Design, build, program, test. Do each of the following:
With your counselor’s approval, choose a task for the robot or robotic subsystem that you plan to build. Include sensor feedback and programming in the task. Document this information in your robot engineering notebook.
Design your robot. The robot design should use sensors and programming and have at least 2 degrees of freedom. Document the design in your robot engineering notebook using drawings and a written description.
Build a robot or robotic subsystem of your original design to accomplish the task you chose for requirement 4a.
Discuss with your counselor the programming options available for your robot
The Girlscouts are in the news right now, but not for a new engineering merit badge, or science, or soldering, or robotics – it’s cookie selling season. So our question is – @girlscouts where is *your* robotics merit badge? Maybe we missed it, but each year we check and there isn’t one.
A couple years ago after hearing from a lot of parents, we made our “skill badge” one for soldering – we’ve given out and included *thousands* of these in our tool kits. One of the reasons we made these was because there is not a soldering or electronics activity for girls and many parents expressed their frustrations to us. Any way, if you’re involved with the Girl scouts – please pass this along. We’ll gladly help out with suggestions for kits and curriculum. As Dean Kamen has said (founder of FIRST) – We are what we celebrate.
Adafruit publishes a wide range of writing and video content, including interviews and reporting on the maker market and the wider technology world. Our standards page is intended as a guide to best practices that Adafruit uses, as well as an outline of the ethical standards Adafruit aspires to. While Adafruit is not an independent journalistic institution, Adafruit strives to be a fair, informative, and positive voice within the community – check it out here: adafruit.com/editorialstandards
Stop breadboarding and soldering – start making immediately! Adafruit’s Circuit Playground is jam-packed with LEDs, sensors, buttons, alligator clip pads and more. Build projects with Circuit Playground in a few minutes with the drag-and-drop MakeCode programming site, learn computer science using the CS Discoveries class on code.org, jump into CircuitPython to learn Python and hardware together, TinyGO, or even use the Arduino IDE. Circuit Playground Express is the newest and best Circuit Playground board, with support for CircuitPython, MakeCode, and Arduino. It has a powerful processor, 10 NeoPixels, mini speaker, InfraRed receive and transmit, two buttons, a switch, 14 alligator clip pads, and lots of sensors: capacitive touch, IR proximity, temperature, light, motion and sound. A whole wide world of electronics and coding is waiting for you, and it fits in the palm of your hand.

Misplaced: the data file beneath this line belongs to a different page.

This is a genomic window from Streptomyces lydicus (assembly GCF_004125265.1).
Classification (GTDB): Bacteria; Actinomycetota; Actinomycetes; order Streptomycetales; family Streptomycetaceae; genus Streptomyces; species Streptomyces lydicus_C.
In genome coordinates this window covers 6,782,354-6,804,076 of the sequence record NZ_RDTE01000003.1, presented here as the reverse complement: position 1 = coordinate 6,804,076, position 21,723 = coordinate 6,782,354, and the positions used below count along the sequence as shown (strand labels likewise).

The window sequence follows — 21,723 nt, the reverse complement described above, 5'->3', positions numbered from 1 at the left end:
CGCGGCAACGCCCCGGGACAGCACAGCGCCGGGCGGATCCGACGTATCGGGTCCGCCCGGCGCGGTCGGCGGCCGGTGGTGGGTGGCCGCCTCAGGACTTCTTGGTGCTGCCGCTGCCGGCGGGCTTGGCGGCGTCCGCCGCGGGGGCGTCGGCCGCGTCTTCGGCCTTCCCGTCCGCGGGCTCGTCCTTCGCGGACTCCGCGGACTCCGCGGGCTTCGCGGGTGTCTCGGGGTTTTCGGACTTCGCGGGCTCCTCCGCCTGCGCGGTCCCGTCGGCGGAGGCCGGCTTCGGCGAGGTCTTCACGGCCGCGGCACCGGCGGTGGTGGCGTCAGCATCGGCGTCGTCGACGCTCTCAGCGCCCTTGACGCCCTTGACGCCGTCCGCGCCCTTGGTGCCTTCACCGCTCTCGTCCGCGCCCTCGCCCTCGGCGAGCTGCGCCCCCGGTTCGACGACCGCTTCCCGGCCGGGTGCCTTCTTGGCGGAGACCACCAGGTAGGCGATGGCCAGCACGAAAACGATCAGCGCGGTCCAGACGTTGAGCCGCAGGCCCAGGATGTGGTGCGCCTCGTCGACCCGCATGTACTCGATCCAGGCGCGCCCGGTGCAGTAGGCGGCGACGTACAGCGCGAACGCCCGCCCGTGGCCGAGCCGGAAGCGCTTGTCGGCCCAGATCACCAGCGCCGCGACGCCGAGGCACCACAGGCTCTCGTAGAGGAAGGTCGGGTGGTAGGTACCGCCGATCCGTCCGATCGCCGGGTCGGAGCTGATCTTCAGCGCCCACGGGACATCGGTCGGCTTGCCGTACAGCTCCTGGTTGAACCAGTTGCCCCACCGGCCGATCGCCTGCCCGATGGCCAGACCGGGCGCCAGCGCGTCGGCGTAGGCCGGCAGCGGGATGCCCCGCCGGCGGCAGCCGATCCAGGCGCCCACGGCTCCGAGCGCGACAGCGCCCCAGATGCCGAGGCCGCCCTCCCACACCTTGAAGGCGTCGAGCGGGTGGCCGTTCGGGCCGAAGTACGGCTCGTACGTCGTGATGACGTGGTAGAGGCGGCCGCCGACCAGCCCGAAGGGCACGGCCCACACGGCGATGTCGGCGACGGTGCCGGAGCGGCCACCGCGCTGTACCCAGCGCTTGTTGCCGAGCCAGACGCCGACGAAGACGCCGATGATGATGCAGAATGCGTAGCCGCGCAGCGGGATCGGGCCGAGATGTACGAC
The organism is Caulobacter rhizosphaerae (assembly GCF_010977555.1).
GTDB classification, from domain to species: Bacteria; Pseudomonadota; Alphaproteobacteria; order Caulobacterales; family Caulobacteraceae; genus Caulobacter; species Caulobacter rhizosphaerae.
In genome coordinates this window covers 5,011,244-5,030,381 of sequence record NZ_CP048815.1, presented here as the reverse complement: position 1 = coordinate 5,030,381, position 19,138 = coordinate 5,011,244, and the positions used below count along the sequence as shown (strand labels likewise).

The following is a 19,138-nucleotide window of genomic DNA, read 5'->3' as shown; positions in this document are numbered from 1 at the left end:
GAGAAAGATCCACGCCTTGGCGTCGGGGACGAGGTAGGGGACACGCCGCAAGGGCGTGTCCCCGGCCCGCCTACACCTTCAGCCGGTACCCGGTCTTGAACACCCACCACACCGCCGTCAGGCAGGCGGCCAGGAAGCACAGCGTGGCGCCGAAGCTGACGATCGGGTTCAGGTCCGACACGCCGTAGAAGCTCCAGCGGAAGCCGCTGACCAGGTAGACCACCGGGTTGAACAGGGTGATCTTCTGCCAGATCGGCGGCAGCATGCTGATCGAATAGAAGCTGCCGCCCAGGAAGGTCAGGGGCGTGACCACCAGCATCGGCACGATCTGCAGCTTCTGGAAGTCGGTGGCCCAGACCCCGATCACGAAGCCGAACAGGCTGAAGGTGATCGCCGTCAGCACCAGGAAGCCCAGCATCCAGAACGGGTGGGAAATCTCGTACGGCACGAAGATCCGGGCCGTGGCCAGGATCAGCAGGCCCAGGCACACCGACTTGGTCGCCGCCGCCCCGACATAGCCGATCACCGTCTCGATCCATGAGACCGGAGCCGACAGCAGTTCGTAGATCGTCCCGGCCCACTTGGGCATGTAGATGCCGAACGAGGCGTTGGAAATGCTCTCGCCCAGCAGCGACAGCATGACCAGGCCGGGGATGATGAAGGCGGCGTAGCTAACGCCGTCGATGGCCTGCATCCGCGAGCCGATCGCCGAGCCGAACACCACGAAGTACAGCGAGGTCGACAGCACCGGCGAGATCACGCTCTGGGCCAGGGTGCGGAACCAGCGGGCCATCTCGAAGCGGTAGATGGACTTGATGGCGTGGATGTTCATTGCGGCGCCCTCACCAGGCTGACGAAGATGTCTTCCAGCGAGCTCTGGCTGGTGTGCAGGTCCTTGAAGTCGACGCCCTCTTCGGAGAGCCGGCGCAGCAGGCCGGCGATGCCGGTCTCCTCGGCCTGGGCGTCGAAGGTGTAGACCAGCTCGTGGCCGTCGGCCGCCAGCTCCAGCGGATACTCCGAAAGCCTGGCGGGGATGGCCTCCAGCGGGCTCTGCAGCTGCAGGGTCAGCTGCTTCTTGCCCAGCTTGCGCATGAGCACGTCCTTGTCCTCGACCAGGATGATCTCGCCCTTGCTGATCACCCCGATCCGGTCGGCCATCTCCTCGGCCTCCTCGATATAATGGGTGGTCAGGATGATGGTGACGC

Have an amazing project to share? The Electronics Show and Tell is every Wednesday at 7pm ET! To join, head over to YouTube and check out the show’s live chat – we’ll post the link there.
Get the only spam-free daily newsletter about wearables, running a "maker business", electronic tips and more! Subscribe at AdafruitDaily.com !
Well back when I was in scouts there where already lots of tech based merit badges. Atomic energy, aviation, model rocketry, and data processing. It was in the mid 70s when computers where still very rare. My sisters joined Girlscounts because they thought all the stuff I was doing in Boy Scouts was cool. I was shocked when I found that they two organisations where nothing alike. They didn’t stay long because they thought it was boring. It is hard because even today a lot of girls do not get exposure to tech or even real outdoors stuff. By the time they get to teens many of them don’t want to be involved in it. I don’t have any children but my niece has already built her first robot kit and has gone to a few airshows and she is only 10.
Forwarded this to my girlfriend who works for Girl Scouts in Boston. Hopefully we can make something happen, at least on a local level.
Girl scouts need a badge with conductive thread and a led that lights up
My daughter is in the scouts and she asked me if she could build a bot. I would love to see this happen! I might just have to have a badge made myself. Spark some interests in the group?
I ran a girl scout robotics activity one afternoon for some of the scouts near where I went to university. Each group built a cookie mover robot, a tilting conveyor belt. There were about 6 groups, so when it was done they lined all their conveyor robots together and their cookies would move along.
All the people who participated did get a robotics badge! 🙂 Maybe there are official and unofficial badges? Isn’t there a FLL badge too?
There’s even a joint NASA/Girl Scouts FIRST team around here, the Space Cookies (http://www.spacecookies.org/) — and they’re *good*, too! Now *why* can’t the Girl Scouts get their act together for a merit badge?